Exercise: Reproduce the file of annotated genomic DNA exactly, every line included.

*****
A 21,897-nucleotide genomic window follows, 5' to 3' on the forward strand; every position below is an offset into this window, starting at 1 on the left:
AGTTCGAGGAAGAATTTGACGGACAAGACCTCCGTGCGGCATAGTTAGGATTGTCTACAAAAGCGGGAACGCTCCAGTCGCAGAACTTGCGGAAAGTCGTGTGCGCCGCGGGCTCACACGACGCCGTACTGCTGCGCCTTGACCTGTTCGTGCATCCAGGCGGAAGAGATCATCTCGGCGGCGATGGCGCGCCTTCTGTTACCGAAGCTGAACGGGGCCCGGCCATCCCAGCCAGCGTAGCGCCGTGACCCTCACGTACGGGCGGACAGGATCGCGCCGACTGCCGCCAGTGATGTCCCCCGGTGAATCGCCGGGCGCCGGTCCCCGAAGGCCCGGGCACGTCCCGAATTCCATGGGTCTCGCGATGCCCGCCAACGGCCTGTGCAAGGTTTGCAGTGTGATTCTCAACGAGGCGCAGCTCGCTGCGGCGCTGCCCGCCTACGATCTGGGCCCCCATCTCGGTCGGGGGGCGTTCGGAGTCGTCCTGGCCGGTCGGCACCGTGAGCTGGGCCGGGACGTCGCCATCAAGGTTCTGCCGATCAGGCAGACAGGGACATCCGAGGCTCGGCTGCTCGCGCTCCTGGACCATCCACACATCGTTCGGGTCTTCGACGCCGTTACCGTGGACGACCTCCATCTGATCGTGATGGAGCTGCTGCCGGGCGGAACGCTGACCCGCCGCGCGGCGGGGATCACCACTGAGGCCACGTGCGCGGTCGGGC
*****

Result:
A 21,897-nucleotide genomic window follows, 5' to 3' on the forward strand; every position below is an offset into this window, starting at 1 on the left:
AGTTCGAGGAAGAATTTGACGGACAAGACCTCCGTGCGGCATAGTTAGGATTGTCTACAAAAGCGGGAACGCTCCAGTCGCAGAACTTGCGGAAAGTCGTGTGCGCCGCGGGCTCACACGACGCCGTACTGCTGCGCCTTGACCTGTTCGTGCATCCAGGCGGAAGAGATCATCTCGGCGGCGATGGCGCGCCTTCTGTTACCGAAGCTGAACGGGGCCCGGCCATCCCAGCCAGCGTAGCGCCGTGACCCTCACGTACGGGCGGACAGGATCGCGCCGACTGCCGCCAGTGATGTCCCCCGGTGAATCGCCGGGCGCCGGTCCCCGAAGGCCCGGGCACGTCCCGAATTCCATGGGTCTCGCGATGCCCGCCAACGGCCTGTGCAAGGTTTGCAGTGTGATTCTCAACGAGGCGCAGCTCGCTGCGGCGCTGCCCGCCTACGATCTGGGCCCCCATCTCGGTCGGGGGGCGTTCGGAGTCGTCCTGGCCGGTCGGCACCGTGAGCTGGGCCGGGACGTCGCCATCAAGGTTCTGCCGATCAGGCAGACAGGGACATCCGAGGCTCGGCTGCTCGCGCTCCTGGACCATCCACACATCGTTCGGGTCTTCGACGCCGTTACCGTGGACGACCTCCATCTGATCGTGATGGAGCTGCTGCCGGGCGGAACGCTGACCCGCCGCGCGGCGGGGATCACCACTGAGGCCACGTGCGCGGTCGGGC